Scottish Budget: Tax advisers pleased to see back of ‘slab system’ for taxing property sales

The UK’s leading tax institute has commented on the announcement of the first rates for Scotland’s Land and Buildings Transaction Tax (LBTT), made in the Scottish Government’s Draft Budget, published today.

The Institute has also published its calculations on the different amounts of tax house buyers will pay under the new system. These show that buyers of residential property worth less than £325,000 will pay less than under the current system (Stamp Duty Land Tax) and buyers of property worth more than £325,000 will pay more, once the new tax comes into effect in April 2015. The Institute has suggested this could be seen as creating a Scottish ‘Mansion Tax’.

Moira Kelly, Chair of the CIOT’s Scottish Taxes Committee, said:

“We welcome Scotland’s abolition of the ‘slab system’ which distorted property sales by creating huge ‘cliff edges’ at particular property values. For example under the current system someone buying a property for £125,000 pays no tax while someone buying a property for £125,001 pays £1,250; someone buying a property for £250,000 pays £2,500 in tax while someone buying a property for £250,001 pays three times as much. That has created huge incentives to ‘game the system’ over the years by claiming exaggerated values for fixtures and fittings. All those involved in Scottish property sales should be relieved to see the back of that crazy system, though it will of course stay in place for the rest of the UK.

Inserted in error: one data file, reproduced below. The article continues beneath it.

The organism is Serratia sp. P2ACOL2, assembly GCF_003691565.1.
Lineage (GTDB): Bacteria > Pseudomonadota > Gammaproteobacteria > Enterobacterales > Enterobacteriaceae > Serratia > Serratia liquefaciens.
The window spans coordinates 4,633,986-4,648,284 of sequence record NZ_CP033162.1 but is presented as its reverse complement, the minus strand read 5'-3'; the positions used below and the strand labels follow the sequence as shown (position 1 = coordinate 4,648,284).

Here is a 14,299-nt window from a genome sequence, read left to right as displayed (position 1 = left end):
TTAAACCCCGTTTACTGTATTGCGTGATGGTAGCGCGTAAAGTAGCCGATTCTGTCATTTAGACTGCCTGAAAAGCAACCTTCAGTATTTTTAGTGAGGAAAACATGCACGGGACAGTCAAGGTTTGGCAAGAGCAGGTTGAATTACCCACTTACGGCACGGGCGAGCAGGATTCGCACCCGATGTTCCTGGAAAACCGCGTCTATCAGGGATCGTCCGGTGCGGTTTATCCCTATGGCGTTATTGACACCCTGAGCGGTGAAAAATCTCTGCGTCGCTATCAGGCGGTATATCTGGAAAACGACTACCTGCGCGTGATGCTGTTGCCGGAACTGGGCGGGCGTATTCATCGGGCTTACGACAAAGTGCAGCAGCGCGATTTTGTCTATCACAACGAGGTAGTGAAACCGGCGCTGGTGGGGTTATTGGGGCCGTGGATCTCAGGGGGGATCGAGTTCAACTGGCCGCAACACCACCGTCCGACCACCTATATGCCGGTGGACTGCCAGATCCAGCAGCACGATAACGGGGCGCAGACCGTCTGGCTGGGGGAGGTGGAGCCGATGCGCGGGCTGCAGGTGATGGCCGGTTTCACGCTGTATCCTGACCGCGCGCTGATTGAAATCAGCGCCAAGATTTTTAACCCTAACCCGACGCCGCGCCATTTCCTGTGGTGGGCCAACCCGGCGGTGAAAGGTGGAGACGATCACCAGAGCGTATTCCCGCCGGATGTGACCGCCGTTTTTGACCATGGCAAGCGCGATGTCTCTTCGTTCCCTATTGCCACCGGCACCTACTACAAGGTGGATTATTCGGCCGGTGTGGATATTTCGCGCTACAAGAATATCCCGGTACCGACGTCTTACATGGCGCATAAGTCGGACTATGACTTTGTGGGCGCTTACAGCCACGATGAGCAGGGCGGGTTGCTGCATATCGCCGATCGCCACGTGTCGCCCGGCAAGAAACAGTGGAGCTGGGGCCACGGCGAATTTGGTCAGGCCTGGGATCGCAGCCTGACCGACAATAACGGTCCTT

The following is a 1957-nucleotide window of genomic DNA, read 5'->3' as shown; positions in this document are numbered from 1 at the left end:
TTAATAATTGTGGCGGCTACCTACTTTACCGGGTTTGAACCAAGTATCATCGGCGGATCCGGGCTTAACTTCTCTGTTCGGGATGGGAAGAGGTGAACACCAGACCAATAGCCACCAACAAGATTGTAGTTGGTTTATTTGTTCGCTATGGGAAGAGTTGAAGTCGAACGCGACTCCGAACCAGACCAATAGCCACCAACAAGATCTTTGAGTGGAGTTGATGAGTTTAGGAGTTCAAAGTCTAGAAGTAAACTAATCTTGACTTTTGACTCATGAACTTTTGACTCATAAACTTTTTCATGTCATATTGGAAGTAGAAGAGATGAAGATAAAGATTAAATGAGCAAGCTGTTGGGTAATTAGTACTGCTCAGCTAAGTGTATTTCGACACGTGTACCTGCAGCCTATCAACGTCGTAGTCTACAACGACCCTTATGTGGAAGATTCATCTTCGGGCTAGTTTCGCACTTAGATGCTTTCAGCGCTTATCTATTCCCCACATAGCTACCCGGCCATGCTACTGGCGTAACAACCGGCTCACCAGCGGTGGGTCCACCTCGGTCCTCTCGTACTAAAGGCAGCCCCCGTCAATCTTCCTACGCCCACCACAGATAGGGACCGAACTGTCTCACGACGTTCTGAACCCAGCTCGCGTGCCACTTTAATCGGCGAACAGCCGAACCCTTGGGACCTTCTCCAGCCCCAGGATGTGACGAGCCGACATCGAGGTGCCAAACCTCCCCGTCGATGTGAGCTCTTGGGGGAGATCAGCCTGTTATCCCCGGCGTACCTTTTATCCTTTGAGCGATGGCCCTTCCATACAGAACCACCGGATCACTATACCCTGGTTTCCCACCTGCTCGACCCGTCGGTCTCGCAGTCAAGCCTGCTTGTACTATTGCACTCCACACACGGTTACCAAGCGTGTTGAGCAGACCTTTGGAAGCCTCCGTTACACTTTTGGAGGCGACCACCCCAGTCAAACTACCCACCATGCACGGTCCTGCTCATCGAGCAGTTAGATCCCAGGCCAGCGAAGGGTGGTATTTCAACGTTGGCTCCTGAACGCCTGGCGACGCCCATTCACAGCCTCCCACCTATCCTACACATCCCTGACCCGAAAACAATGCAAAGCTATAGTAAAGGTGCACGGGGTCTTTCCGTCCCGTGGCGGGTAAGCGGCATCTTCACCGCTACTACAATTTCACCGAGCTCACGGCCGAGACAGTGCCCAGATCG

“The other big story from the rates announced today is how much more progressive the new Scottish system will be. Those paying under £325,000 for a property will pay less and those paying more than that will pay more, in some cases much more. Many will see this as a Scottish ‘mansion tax’.”

The average price for a Scottish residential property is around £160,000.

Notes to editors:

1.       The Chartered Institute of Taxation

The Chartered Institute of Taxation (CIOT) is the leading professional body in the United Kingdom concerned solely with taxation. The CIOT is an educational charity, promoting education and study of the administration and practice of taxation. One of our key aims is to work for a better, more efficient, tax system for all affected by it – taxpayers, their advisers and the authorities. The CIOT’s work covers all aspects of taxation, including direct and indirect taxes and duties. Through our Low Incomes Tax Reform Group (LITRG), the CIOT has a particular focus on improving the tax system, including tax credits and benefits, for the unrepresented taxpayer.

The CIOT draws on our members’ experience in private practice, commerce and industry, government and academia to improve tax administration and propose and explain how tax policy objectives can most effectively be achieved. We also link to, and draw on, similar leading professional tax bodies in other countries.  The CIOT’s comments and recommendations on tax issues are made in line with our charitable objectives: we are politically neutral in our work.

The CIOT’s 17,000 members have the practising title of ‘Chartered Tax Adviser’ and the designatory letters ‘CTA’, to represent the leading tax qualification.